Although desktop Linux is a comparatively niche use case compared to the operating system’s ubiquitous server presence, it’s also the most fun and rewarding. An Ubuntu-based distro is currently your best bet if you want things to just work with a minimum of faff, but our favourites also include distros like Arch and Slackware, which actively encourage you to cultivate a deeper understanding of the OS underlying your desktop.
System 76’s Pop!_OS is one of the most comfortable choices for desktop Linux users who just want to get on with things. It’s based on Ubuntu, but strips out some of the more controversial elements, such Ubuntu’s default Snap package system, while adding useful features such as out-of-the-box support for Vulkan graphics. Its target audience is developers, digital artists, and STEM professionals.
Pop!_OS has a particularly pleasant graphical installation interface, designed to be quick and approachable. Its slick Cosmic desktop is based on GNOME 2, and vaguely reminiscent of macOS’s GUI layout. Future iterations are set to ship with an entirely new window manager, developed in-house by System76. System76 is also an OEM, and makes laptop, desktop and server systems, all of which run the distro by default.
Arch is a thoroughly modern, rolling-release distro that nonetheless aims to provide a classic Linux experience, giving you as much hands-on control over your OS and its configuration as possible. You’ll have to choose your own desktop environment after installation, for example.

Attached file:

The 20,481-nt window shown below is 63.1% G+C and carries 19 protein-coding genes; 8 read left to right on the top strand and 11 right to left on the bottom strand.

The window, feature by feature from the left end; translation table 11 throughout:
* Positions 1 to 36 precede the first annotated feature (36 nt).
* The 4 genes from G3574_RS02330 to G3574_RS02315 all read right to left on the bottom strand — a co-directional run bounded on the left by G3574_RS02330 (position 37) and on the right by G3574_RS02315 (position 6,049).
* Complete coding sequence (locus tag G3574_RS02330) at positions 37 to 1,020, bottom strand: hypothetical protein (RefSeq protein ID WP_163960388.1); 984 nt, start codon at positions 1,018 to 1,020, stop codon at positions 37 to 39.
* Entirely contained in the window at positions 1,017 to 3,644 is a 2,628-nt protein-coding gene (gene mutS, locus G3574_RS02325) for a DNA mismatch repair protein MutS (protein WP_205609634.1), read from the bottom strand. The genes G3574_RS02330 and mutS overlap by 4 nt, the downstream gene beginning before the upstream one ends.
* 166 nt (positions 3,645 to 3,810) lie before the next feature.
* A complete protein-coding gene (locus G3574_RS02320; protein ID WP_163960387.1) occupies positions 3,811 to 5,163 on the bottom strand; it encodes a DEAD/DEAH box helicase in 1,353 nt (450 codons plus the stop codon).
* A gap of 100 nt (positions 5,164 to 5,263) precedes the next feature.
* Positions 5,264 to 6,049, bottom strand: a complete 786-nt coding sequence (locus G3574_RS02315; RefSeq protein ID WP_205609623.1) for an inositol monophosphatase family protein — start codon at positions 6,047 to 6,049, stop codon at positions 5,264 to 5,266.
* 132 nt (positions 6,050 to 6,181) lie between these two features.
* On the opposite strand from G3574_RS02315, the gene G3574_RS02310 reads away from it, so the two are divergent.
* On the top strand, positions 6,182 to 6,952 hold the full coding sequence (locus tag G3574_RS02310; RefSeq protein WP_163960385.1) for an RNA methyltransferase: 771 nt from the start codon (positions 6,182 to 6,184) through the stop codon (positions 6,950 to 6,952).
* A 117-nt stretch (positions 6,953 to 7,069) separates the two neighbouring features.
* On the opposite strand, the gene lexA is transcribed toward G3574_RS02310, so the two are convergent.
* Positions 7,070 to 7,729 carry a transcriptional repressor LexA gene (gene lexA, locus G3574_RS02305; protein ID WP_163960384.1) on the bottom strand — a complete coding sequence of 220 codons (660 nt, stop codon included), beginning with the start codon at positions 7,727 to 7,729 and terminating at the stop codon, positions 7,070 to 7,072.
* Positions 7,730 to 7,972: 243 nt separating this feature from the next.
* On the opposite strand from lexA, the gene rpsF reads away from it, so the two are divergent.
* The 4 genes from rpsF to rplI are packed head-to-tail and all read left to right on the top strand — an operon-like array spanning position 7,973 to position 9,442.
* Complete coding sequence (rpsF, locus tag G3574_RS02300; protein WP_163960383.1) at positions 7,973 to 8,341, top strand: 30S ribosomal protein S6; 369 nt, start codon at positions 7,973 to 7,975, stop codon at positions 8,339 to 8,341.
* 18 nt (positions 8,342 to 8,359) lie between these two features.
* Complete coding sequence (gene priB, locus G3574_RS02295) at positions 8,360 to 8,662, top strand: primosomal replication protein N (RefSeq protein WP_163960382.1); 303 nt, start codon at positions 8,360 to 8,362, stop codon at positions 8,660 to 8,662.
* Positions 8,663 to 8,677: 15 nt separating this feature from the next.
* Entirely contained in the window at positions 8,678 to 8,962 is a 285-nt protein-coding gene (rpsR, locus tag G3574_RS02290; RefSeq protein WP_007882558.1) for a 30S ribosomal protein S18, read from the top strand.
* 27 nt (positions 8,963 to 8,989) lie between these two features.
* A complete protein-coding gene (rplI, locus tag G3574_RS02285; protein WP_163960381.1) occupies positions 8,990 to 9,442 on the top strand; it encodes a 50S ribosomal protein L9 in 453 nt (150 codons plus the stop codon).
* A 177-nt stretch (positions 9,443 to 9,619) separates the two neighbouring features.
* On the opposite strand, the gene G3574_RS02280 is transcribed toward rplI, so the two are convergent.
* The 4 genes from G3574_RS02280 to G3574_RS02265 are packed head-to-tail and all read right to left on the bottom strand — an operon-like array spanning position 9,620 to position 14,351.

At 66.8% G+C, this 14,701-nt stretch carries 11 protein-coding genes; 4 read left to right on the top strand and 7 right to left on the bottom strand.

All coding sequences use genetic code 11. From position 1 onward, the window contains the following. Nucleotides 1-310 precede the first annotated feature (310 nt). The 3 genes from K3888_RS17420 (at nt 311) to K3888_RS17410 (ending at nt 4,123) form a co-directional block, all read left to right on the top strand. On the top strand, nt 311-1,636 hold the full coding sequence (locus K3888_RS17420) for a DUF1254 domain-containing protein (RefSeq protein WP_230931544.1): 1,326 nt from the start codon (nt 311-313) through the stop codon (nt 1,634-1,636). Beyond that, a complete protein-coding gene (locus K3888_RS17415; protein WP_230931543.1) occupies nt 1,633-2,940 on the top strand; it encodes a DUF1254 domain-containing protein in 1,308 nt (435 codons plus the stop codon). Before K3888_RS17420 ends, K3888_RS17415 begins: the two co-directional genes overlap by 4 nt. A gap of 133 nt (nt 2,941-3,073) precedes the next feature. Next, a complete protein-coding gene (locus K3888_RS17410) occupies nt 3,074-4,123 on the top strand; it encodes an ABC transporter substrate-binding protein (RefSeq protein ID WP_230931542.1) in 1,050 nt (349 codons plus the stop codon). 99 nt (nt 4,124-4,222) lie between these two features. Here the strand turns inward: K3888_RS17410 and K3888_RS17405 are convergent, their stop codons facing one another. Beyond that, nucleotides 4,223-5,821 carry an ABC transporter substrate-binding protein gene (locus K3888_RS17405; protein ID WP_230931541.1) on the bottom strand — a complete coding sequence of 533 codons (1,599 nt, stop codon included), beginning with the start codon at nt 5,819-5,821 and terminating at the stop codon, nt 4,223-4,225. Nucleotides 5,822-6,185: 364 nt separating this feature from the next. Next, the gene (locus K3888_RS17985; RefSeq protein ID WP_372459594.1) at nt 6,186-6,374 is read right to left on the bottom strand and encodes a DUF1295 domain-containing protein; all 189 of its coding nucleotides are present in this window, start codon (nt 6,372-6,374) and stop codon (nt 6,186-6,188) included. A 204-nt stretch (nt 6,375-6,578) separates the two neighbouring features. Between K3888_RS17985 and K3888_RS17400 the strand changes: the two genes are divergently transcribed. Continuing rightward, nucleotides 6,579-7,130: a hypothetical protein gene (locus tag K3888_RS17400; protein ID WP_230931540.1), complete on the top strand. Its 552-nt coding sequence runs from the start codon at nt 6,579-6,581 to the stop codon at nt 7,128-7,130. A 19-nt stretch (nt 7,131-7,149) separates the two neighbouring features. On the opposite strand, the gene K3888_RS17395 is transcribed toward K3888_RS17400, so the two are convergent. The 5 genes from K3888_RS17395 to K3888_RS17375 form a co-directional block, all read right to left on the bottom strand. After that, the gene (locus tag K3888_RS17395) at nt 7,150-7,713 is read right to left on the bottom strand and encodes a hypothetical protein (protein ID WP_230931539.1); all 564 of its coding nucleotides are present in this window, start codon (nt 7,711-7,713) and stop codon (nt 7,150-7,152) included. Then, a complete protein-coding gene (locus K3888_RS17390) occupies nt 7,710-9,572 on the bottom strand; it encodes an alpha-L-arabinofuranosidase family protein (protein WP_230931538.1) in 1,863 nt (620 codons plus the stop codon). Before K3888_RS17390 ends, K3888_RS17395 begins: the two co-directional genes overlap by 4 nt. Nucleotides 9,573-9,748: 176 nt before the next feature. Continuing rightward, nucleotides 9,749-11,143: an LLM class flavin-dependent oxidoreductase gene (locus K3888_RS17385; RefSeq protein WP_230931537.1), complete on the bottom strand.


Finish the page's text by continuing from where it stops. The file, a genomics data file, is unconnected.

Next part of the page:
Its official repositories typically update quickly enough, but these exist alongside the bleeding-edge community-driven AUR (Arch User Repository) system, from which you can compile packages and install them as usual via the pacman package manager. For those who don’t want to drive straight to the DIY ethos, Manjaro is the most popular of its derivatives, built to be more beginner-friendly, with a graphical installation interface and quality-of-life tools for driver management.
Based on Debian, Canonical’s Ubuntu Linux shares a significant chunk of its architecture and software, such as the friendly apt package management system. But it brings a lot of unique features to the table. Canonical’s Snap packages, for example, are designed to make it easy to package and distribute tamper-proof software with all necessary dependencies included, making it extremely well-suited to office workstations.
Ubuntu operates on a fast development cycle, particularly compared to Debian’s slow but stable releases. It also cheerfully provides proprietary drivers and firmware where needed, and, although Ubuntu itself is fully free, Canonical is here to make a profit, meaning that enterprise-grade support contracts are available, and the developers’ approach to security is tuned to the needs of business.